Sorry over leaked data, Comelec tells public to change passwords

Camille Diola (Philstar.com) - April 21, 2016 - 5:58am

MANILA, Philippines — The Commission on Elections (Comelec) apologized on Thursday as a hackers' group claims to have dumped personal data of millions of Filipino voters and made it searchable through a recently launched website.

Lawyer James Jimenez, Comelec spokesperson, said the poll body is doing what it can to resolve the matter "at the soonest possible time."

"I apologize for this continuing attack on your privacy," Jimenez said in a statement.

Jimenez said the National Bureau of Investigation has been tapped to try to take down the website titled "Philippines, we have your data" that caught the attention of netizens on Thursday.

READ MAIN STORY: Filipino voters' data leaked via search engine

"Kausap na po namin ang NBI. Sana mabilis nga nila ma baba ang website," Jimenez said, responding to an inquiring user on Twitter.

The leaked data came from a reported hacking of the Comelec website by Anonymous Philippines. Another hacking group, LulzSec Pilipinas, claimed to have built a search engine over the leaked information, saying it would be "fun."

"The database contains a lot of sensitive information, including fingerprint data and passport information. So, we thought that it would be fun to make a search engine over that data," the group said in a statement on the website.

Risks involved

The poll body, meanwhile, seemed to have admitted its lapses over the hacking incident after weeks of being in denial that the breach could expose million of voters' personal information.

Jimenez used his Twitter account following the launch of the search engine to warn voters what they could do to protect their digital traces.

"Tayong lahat po. Palitan email addresses and passwords; contact credit card company to tell them maaring damay kayo," he said.

Japan-based online security firm TrendMicro released a report on April 6 warning Filipinos that the recent hack attack on the Comelec site left 55 million voters' information at risk.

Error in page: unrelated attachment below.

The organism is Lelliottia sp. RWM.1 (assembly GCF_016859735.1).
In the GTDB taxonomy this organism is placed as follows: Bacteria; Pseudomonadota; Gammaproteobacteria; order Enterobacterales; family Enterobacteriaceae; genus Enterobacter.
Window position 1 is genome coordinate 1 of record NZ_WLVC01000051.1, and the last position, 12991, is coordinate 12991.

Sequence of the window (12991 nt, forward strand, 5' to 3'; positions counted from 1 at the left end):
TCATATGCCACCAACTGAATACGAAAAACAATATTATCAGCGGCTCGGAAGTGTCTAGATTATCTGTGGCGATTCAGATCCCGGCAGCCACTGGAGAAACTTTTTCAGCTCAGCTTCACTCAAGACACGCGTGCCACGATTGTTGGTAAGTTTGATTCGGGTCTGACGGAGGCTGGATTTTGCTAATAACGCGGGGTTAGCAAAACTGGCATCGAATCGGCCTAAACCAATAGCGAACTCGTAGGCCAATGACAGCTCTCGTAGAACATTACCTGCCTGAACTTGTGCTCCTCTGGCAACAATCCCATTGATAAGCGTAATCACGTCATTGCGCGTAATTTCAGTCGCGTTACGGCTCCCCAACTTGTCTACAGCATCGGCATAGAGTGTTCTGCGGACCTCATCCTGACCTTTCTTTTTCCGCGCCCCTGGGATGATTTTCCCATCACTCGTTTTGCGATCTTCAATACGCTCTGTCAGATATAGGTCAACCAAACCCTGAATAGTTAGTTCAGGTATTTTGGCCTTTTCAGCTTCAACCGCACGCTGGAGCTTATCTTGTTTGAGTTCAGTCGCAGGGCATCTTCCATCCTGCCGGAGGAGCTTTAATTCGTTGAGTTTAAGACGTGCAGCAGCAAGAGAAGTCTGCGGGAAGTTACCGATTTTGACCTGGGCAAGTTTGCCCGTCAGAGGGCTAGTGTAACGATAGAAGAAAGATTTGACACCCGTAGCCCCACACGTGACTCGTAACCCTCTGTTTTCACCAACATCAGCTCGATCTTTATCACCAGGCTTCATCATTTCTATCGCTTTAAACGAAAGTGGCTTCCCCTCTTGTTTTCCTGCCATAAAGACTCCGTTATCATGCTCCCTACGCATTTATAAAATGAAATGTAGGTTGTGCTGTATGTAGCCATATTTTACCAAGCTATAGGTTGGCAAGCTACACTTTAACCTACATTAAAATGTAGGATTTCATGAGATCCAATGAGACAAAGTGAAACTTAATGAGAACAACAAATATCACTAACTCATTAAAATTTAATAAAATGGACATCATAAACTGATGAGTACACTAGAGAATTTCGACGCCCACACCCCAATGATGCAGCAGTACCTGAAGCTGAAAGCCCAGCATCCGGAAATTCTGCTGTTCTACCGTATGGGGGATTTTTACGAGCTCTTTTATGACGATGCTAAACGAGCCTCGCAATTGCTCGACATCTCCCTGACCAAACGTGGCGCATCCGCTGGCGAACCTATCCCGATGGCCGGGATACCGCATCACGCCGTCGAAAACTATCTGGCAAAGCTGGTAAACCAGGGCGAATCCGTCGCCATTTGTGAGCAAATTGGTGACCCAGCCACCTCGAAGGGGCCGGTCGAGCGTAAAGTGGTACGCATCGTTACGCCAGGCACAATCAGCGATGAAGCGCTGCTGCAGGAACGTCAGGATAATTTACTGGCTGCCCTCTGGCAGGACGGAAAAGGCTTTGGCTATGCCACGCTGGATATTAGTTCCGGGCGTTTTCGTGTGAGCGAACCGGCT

"Comelec officials claimed that there were no sensitive information stored in the database. However, our research showed that massive records of PII, including fingerprints data were leaked. Included in the data Comelec deemed public was a list of Comelec officials that have admin accounts," the TrendMicro report said.

PII stands for sensitive personally identifiable information such as passport information and fingerprint data.

The firm also warned that cybercriminals can perform acts of extortion or breach connected data to access bank accounts.

Protecting information

Internet advocacy group Democracy.Net.PH released a list of what voters can do to protect online traces possibly exposed by the leak.

The group said users should take immediate steps to strengthen online accounts, such as by enabling the two-step authentication for any online account they may have. They should also change security questions that cannot be gleaned from the leaked database. Privacy levels even for social media accounts should also be increased.

Voters should also call their bank to enable telephone confirmation before allowing any transaction.

"When possible, and through the use of the telephone, make arrangements for your banks and similar institutions to contact you prior to any transaction being allowed to go through, or to have a means of allowing you to authenticate your transaction," the group said.

Passports, licenses and identity cards can also be renewed. "These are documents typically compromised by identity theft attacks," it said.

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